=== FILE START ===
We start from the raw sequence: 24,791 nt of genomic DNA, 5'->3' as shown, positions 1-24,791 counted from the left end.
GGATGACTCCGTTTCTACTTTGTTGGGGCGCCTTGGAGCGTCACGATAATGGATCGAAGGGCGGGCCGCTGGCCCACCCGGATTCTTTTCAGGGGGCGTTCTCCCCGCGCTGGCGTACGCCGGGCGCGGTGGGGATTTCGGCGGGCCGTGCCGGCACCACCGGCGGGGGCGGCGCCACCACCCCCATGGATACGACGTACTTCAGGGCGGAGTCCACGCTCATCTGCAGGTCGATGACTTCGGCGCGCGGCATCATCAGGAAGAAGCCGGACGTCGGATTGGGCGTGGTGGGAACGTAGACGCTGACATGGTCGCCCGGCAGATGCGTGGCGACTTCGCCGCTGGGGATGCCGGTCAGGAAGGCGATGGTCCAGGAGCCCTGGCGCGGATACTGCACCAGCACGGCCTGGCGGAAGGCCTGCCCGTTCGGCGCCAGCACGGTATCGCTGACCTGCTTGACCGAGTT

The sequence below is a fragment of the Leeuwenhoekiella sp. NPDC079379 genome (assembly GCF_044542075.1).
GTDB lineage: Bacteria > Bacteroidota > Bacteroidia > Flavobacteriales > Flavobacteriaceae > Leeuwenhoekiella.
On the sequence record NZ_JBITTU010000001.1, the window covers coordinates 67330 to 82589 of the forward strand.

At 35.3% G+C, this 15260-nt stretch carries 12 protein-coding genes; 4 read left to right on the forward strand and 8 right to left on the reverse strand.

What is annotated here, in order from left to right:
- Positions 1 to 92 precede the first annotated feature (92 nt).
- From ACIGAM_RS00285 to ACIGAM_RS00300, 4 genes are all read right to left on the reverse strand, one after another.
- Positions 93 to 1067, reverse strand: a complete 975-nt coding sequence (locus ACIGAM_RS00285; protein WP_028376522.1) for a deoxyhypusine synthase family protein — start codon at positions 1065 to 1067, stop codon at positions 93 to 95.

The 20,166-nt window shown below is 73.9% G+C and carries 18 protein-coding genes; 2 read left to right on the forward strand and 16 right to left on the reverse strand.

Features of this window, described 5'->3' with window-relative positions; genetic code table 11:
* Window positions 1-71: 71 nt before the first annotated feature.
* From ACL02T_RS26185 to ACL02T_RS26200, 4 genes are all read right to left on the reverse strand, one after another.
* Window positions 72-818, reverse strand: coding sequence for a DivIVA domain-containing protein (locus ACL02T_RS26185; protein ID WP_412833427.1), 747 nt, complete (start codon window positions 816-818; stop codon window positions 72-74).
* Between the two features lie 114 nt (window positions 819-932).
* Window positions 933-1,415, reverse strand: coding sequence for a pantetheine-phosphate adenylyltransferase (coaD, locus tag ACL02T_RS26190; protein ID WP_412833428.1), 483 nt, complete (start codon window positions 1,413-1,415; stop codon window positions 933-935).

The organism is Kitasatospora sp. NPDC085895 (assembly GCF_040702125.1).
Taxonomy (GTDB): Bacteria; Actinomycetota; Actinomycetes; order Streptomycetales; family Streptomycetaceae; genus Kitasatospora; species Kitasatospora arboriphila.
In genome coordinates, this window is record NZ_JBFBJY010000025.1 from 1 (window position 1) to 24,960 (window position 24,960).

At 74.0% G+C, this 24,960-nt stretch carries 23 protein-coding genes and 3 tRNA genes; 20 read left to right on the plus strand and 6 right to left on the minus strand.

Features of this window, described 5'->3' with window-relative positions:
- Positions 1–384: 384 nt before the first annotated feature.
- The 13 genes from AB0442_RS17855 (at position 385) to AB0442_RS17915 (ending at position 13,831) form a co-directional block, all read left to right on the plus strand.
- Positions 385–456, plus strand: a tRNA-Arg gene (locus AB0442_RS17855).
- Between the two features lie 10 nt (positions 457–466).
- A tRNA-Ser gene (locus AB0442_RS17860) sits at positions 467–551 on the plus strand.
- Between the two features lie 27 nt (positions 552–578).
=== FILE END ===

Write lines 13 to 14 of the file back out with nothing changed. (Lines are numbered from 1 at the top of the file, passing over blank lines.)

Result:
* Window positions 1-71: 71 nt before the first annotated feature.
* From ACL02T_RS26185 to ACL02T_RS26200, 4 genes are all read right to left on the reverse strand, one after another.